Farmland often harbors a multitude of pathogens which attack plants and reduce yields.
A Swiss research team has now shown that inoculating the soil with mycorrhizal fungi can help maintain or even improve yields without the use of additional fertilizers or pesticides. In a large-scale field trial, plant yield increased by up to 40 percent.
Intensive use of fertilizers and pesticides on fields reduces biodiversity and pollutes the environment. There is therefore great interest in finding sustainable ways to protect yields without the use of agricultural chemicals. One example of alternative biologicals is mycorrhizal fungi, which are beneficial organisms that help plants acquire nutrients.
Yields improved by up to 40 percent
A team of researchers from the universities of Zurich and Basel, Agroscope and the Research Institute of Organic Agriculture (FiBL) has now shown for the first time on a large scale that the application of mycorrhizal fungi in the field works. The fungi were mixed into the soil before sowing crops on 800 trial plots at 54 maize farms in northern and eastern Switzerland. “On a quarter of the plots, the mycorrhizal fungi enabled up to 40 percent better yields. That’s huge,” says the study’s co-lead Marcel van der Heijden, a soil ecologist at the University of Zurich and at Asgroscope. But there’s a catch: on a third of the plots, the yield did not increase and in some cases even decreased. The research team was initially unable to explain why this happened.
Pathogens in the soil
In their search for the cause, the researchers analyzed a variety of chemical, physical and biological soil properties, including the biodiversity of soil microbes. “We discovered that the inoculation functioned best when there were lots of fungal pathogens already in the soil,” says co-first author Stefanie Lutz from Agroscope, the federal center of competence for agricultural research. “The mycorrhizal fungi act as a kind of protective shield against pathogens in the soil that would weaken the plants.” As a result, the normal yield can be maintained in fields where without mycorrhizal fungi there would have been losses. In contrast, mycorrhizal fungi had only a minor effect on fields that are not contaminated with pathogens. “The plants there are strong anyway and grow excellently. The use of mycorrhizal fungi in such cases brings no additional benefits,” says the other first author Natacha Bodenhausen from the Research Institute of Organic Agriculture.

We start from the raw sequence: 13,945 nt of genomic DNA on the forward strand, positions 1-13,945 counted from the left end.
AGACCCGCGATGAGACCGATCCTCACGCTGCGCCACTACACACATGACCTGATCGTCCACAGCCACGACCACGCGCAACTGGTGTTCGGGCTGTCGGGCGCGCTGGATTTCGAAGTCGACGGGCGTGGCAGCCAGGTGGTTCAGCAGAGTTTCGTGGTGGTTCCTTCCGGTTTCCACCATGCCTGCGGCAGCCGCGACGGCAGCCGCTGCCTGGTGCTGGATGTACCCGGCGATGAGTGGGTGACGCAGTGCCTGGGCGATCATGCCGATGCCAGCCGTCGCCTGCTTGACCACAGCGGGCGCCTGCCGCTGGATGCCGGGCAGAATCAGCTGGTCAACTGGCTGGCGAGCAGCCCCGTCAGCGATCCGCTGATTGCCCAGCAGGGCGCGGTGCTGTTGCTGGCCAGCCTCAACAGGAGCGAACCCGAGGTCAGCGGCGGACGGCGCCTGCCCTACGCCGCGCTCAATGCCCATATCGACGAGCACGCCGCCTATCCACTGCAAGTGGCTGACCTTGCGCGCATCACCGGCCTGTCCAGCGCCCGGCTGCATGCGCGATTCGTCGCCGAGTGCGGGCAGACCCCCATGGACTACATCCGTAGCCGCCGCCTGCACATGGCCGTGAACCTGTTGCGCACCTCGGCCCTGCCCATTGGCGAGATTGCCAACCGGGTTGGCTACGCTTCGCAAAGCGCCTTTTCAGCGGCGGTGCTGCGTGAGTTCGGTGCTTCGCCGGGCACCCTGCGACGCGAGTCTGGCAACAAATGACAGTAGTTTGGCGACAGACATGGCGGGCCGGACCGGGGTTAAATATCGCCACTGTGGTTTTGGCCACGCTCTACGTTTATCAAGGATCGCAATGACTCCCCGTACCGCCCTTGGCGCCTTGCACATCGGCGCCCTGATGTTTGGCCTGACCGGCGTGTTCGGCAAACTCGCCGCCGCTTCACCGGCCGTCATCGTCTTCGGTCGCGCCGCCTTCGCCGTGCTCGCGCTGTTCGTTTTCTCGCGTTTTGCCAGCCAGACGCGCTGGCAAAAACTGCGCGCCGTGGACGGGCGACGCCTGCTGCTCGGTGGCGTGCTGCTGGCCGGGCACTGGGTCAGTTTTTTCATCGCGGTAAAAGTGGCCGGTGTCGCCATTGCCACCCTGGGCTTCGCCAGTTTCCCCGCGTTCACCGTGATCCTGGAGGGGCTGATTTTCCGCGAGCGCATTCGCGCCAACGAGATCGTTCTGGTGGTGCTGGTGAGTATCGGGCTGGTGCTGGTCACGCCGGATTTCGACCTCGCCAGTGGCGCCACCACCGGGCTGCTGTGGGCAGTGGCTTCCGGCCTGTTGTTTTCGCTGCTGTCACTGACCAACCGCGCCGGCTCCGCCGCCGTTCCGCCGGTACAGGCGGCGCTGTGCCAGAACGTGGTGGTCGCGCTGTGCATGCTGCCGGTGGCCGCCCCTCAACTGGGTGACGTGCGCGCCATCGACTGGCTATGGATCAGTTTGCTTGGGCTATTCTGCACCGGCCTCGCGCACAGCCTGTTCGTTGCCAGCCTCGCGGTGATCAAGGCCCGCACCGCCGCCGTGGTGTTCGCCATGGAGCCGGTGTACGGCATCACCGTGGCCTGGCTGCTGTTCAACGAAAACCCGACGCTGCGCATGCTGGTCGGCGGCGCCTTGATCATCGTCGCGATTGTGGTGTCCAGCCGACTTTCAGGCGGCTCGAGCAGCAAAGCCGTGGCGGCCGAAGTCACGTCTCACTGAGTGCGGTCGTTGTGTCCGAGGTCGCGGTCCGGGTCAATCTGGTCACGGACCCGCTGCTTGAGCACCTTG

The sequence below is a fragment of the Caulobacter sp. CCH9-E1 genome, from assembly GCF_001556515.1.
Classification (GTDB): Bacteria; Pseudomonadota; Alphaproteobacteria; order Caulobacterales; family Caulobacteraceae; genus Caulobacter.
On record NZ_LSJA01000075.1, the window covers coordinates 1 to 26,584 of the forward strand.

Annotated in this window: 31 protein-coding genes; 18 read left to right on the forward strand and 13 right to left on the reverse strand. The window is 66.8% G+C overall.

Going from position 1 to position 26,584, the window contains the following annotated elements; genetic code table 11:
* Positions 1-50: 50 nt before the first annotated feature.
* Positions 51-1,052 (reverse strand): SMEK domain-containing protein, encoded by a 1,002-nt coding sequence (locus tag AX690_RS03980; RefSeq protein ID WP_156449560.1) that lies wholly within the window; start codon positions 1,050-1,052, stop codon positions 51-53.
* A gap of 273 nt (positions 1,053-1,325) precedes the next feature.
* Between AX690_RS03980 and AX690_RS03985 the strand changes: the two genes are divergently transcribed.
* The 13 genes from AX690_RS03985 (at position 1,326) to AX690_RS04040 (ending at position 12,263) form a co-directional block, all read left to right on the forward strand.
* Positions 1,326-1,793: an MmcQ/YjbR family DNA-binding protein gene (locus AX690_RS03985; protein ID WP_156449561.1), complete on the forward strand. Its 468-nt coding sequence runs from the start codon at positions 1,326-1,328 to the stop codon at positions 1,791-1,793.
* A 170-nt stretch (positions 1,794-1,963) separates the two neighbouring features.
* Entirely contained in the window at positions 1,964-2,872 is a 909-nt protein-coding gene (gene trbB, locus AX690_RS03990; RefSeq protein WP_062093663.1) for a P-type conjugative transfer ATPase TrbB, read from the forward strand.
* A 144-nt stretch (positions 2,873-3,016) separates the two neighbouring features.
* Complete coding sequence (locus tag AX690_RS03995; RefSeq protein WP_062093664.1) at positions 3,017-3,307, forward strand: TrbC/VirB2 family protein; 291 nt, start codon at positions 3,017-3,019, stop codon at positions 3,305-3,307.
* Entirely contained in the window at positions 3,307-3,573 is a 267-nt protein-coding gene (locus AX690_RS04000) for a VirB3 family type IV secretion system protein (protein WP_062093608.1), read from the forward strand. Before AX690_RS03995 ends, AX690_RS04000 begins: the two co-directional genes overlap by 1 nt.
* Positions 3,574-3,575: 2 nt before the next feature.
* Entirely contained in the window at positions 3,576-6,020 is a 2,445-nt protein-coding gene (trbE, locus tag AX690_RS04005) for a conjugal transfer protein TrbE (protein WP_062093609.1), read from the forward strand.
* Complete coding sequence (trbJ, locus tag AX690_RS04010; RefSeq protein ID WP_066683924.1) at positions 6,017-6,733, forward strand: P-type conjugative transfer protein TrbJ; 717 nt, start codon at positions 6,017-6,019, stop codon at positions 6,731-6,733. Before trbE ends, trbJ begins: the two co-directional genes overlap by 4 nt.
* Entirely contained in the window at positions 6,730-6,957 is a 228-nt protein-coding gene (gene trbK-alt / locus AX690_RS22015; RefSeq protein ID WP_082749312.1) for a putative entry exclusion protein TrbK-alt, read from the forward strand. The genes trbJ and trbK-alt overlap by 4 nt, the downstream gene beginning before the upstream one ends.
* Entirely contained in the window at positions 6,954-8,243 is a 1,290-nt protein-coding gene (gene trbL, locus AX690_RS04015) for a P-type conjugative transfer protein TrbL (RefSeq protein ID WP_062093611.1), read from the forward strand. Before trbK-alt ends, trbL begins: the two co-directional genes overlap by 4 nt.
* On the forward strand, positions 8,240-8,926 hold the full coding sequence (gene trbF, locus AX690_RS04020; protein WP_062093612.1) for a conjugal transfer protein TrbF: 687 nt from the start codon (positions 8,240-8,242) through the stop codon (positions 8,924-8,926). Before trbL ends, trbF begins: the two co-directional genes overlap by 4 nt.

Vaccination success can be predicted
The aim of the study, funded by the Gebert Rüf Foundation, was to be able to predict the conditions under which mycorrhizal inoculation works. “With just a few soil indicators – mainly soil fungi – we were able to predict the success of inoculation in nine out of 10 fields, and thus could also predict the harvest yield even before the field season,” says the study’s co-lead Klaus Schläppi of the University of Basel. “This predictability makes it possible to target the use of the fungi in fields where they will work. That’s a crucial element for developing these technologies into a reliable agricultural method,” says Schläppi.
Further research is still required to find out the easiest way to spread the fungi over large areas. Nevertheless, “the results of this field trial represent a big step toward a more sustainable agriculture,” concludes Marcel van der Heijden.
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